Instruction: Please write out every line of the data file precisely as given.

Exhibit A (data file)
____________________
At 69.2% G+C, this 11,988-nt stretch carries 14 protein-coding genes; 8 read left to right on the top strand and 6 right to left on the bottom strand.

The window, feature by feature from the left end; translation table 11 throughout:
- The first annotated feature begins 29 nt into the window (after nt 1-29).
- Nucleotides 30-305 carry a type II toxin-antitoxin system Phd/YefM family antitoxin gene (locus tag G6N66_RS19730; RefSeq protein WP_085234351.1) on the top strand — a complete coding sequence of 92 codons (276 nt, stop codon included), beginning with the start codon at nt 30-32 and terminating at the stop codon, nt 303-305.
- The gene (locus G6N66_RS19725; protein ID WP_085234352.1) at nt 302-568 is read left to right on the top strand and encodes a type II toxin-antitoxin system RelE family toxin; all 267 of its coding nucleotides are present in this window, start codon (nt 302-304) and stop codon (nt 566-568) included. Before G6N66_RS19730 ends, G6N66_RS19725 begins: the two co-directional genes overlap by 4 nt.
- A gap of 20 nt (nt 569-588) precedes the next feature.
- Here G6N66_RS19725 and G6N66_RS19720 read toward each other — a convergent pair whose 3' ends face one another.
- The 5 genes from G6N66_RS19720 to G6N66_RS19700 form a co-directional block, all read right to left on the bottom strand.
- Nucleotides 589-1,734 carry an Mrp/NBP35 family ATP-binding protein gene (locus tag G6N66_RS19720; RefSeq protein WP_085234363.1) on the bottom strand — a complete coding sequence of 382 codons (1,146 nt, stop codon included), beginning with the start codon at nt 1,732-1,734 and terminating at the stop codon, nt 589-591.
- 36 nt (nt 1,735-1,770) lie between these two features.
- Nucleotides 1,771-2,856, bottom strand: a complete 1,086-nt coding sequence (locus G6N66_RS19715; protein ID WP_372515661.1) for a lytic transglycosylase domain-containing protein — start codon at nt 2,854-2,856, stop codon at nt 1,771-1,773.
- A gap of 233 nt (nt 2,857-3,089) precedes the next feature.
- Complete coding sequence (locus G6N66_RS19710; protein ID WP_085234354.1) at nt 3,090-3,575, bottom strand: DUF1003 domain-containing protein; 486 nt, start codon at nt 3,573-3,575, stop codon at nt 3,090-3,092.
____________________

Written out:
At 69.2% G+C, this 11,988-nt stretch carries 14 protein-coding genes; 8 read left to right on the top strand and 6 right to left on the bottom strand.

The window, feature by feature from the left end; translation table 11 throughout:
- The first annotated feature begins 29 nt into the window (after nt 1-29).
- Nucleotides 30-305 carry a type II toxin-antitoxin system Phd/YefM family antitoxin gene (locus tag G6N66_RS19730; RefSeq protein WP_085234351.1) on the top strand — a complete coding sequence of 92 codons (276 nt, stop codon included), beginning with the start codon at nt 30-32 and terminating at the stop codon, nt 303-305.
- The gene (locus G6N66_RS19725; protein ID WP_085234352.1) at nt 302-568 is read left to right on the top strand and encodes a type II toxin-antitoxin system RelE family toxin; all 267 of its coding nucleotides are present in this window, start codon (nt 302-304) and stop codon (nt 566-568) included. Before G6N66_RS19730 ends, G6N66_RS19725 begins: the two co-directional genes overlap by 4 nt.
- A gap of 20 nt (nt 569-588) precedes the next feature.
- Here G6N66_RS19725 and G6N66_RS19720 read toward each other — a convergent pair whose 3' ends face one another.
- The 5 genes from G6N66_RS19720 to G6N66_RS19700 form a co-directional block, all read right to left on the bottom strand.
- Nucleotides 589-1,734 carry an Mrp/NBP35 family ATP-binding protein gene (locus tag G6N66_RS19720; RefSeq protein WP_085234363.1) on the bottom strand — a complete coding sequence of 382 codons (1,146 nt, stop codon included), beginning with the start codon at nt 1,732-1,734 and terminating at the stop codon, nt 589-591.
- 36 nt (nt 1,735-1,770) lie between these two features.
- Nucleotides 1,771-2,856, bottom strand: a complete 1,086-nt coding sequence (locus G6N66_RS19715; protein ID WP_372515661.1) for a lytic transglycosylase domain-containing protein — start codon at nt 2,854-2,856, stop codon at nt 1,771-1,773.
- A gap of 233 nt (nt 2,857-3,089) precedes the next feature.
- Complete coding sequence (locus G6N66_RS19710; protein ID WP_085234354.1) at nt 3,090-3,575, bottom strand: DUF1003 domain-containing protein; 486 nt, start codon at nt 3,573-3,575, stop codon at nt 3,090-3,092.